Unfortunately Annan strikes a partisan note in suggesting that ‘It is time to set aside debates on so-called “State terrorism”.’ Of course he is correct in arguing that it cannot be right to deliberately kill and maim civilians. But it is utopian to claim that ‘The use of force is already thoroughly regulated under international law’ when Israel habitually disregards those laws. He makes a more useful suggestion in proposing appointment of a special rapporteur to report on the compatibility of counter-terrorism measures with international human rights law.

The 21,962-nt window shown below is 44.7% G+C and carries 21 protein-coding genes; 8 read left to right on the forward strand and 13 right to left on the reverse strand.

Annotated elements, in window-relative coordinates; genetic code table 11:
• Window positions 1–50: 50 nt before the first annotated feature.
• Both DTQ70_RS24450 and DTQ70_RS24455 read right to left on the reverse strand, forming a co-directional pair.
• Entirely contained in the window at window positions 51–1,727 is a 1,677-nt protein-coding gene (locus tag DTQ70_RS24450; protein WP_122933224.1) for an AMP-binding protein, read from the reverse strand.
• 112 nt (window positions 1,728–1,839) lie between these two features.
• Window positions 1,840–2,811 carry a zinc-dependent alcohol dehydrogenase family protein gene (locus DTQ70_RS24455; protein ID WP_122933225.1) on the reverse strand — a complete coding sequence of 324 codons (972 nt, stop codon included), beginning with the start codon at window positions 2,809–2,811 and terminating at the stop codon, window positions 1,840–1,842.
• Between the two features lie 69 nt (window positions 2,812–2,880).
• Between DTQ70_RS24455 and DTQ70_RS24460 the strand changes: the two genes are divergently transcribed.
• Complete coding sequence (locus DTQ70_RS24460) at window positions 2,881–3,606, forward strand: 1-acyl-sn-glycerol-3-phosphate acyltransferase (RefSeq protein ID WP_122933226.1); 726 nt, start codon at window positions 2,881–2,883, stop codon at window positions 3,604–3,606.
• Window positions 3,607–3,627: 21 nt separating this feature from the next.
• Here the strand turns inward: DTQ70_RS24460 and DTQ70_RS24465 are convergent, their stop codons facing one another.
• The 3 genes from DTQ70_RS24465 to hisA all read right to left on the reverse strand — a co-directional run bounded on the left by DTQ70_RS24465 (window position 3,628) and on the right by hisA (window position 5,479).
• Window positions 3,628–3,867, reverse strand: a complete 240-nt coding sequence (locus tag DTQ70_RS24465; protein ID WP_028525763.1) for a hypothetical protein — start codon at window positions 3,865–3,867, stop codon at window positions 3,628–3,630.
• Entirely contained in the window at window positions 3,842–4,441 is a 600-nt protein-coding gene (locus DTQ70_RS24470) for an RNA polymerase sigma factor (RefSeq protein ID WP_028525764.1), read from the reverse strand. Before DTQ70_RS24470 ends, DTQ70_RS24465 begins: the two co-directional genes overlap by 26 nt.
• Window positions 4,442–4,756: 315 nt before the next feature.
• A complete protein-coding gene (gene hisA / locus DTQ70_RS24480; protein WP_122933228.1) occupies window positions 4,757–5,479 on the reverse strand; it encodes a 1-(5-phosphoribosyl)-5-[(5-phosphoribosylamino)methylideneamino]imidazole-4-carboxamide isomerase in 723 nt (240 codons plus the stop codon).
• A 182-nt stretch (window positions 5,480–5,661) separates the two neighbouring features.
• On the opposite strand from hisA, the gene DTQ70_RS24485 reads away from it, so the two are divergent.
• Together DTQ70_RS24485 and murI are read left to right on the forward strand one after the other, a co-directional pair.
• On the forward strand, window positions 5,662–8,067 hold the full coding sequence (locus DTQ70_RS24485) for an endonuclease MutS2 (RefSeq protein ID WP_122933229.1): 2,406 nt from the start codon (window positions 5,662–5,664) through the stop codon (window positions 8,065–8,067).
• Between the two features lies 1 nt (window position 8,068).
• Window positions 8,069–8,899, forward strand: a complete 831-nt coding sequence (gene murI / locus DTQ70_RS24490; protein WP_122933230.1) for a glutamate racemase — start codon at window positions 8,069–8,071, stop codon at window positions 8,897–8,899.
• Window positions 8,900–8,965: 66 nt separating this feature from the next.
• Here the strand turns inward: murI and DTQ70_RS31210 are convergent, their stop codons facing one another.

The Secretary General proposes that the risk and prevalence of war can be reduced by: strengthening resources allocated to mediation; implementing sanctions effectively; improving support for peacekeeping; and establishing an intergovernmental Peacebuilding Commission to engage effectively in sustained recovery after war. He urges the Security Council to adopt a resolution setting out criteria it will use for evaluating the seriousness of threats and proposals for use of military force: ‘the proper purpose of the proposed military action; whether the military option is proportional to the threat at hand; and whether there is a reasonable chance of success.’